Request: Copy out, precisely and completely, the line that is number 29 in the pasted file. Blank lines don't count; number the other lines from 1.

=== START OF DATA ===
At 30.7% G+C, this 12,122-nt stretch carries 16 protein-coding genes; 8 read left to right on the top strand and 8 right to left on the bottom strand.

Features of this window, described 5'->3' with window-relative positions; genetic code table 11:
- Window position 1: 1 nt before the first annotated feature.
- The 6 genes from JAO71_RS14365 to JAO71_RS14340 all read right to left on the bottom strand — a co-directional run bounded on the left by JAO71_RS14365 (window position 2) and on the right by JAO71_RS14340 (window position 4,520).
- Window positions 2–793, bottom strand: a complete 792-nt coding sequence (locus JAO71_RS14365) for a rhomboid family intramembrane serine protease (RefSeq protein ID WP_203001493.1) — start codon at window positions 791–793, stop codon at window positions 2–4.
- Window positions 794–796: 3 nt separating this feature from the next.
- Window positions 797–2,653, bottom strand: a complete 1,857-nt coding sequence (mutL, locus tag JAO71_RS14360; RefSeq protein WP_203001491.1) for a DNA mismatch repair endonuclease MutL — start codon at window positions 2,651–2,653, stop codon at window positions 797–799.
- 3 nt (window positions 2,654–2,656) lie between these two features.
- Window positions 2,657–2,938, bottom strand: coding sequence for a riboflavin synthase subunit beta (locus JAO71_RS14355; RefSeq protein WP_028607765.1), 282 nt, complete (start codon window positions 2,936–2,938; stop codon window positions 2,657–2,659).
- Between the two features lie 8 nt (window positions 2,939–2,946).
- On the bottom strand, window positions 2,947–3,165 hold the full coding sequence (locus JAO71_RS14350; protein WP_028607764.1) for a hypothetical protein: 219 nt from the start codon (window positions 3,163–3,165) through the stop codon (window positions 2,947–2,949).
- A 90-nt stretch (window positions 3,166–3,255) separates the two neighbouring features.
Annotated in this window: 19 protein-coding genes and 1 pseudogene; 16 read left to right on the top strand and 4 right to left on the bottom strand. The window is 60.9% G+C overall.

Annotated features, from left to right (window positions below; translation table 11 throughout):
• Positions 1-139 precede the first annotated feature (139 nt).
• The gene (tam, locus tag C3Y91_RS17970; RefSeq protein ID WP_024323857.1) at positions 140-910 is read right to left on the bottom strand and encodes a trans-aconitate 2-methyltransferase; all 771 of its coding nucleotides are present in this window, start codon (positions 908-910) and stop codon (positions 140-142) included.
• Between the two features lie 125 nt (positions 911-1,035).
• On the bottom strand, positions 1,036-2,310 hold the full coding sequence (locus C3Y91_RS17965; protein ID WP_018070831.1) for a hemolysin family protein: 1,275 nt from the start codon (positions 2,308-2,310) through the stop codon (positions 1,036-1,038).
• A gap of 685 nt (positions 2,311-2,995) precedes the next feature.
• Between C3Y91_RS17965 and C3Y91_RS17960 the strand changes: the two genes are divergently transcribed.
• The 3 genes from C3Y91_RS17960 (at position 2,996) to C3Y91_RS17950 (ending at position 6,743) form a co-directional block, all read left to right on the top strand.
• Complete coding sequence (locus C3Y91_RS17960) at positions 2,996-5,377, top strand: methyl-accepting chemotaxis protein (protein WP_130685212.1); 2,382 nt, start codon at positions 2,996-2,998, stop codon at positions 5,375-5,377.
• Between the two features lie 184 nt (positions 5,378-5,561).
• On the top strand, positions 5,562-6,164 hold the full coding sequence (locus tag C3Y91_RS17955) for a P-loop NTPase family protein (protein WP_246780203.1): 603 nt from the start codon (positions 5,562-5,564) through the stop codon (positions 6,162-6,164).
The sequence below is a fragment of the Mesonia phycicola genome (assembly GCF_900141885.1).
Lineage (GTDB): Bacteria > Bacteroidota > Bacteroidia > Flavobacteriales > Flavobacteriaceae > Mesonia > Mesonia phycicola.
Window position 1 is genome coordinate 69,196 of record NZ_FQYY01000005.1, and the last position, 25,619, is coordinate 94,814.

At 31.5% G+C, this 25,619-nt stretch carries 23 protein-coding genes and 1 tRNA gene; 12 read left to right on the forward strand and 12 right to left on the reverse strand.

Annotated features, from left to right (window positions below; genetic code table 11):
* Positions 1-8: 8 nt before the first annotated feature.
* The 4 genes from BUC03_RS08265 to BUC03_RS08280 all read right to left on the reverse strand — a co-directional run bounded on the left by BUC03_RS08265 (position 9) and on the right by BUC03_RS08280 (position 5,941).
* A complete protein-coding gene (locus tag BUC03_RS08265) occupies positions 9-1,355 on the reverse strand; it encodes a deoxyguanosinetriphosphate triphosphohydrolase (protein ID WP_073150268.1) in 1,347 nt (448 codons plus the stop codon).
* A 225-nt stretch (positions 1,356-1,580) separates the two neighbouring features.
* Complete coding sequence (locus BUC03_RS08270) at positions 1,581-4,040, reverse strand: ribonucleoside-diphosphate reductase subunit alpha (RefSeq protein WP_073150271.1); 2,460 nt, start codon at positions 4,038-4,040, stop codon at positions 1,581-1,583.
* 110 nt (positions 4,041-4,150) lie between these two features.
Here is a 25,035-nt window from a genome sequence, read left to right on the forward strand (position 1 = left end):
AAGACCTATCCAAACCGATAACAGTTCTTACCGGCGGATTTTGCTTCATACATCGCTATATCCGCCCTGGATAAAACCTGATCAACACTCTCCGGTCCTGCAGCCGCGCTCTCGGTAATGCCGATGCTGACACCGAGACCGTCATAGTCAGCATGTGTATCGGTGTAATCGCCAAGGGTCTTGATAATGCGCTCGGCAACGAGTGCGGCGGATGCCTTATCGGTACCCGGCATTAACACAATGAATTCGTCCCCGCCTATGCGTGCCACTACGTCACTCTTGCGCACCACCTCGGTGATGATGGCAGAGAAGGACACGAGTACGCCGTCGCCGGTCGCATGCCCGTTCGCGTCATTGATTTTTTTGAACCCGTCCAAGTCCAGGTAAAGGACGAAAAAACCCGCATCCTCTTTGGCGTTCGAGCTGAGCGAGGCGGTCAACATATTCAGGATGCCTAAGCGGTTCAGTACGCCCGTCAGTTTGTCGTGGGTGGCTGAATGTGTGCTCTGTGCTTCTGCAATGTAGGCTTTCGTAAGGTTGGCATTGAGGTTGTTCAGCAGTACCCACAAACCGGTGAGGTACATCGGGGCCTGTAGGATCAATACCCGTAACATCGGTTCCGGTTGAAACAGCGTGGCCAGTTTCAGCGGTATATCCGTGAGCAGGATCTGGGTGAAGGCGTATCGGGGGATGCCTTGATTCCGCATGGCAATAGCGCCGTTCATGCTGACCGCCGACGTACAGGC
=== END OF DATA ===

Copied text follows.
Annotated features, from left to right (window positions below; genetic code table 11):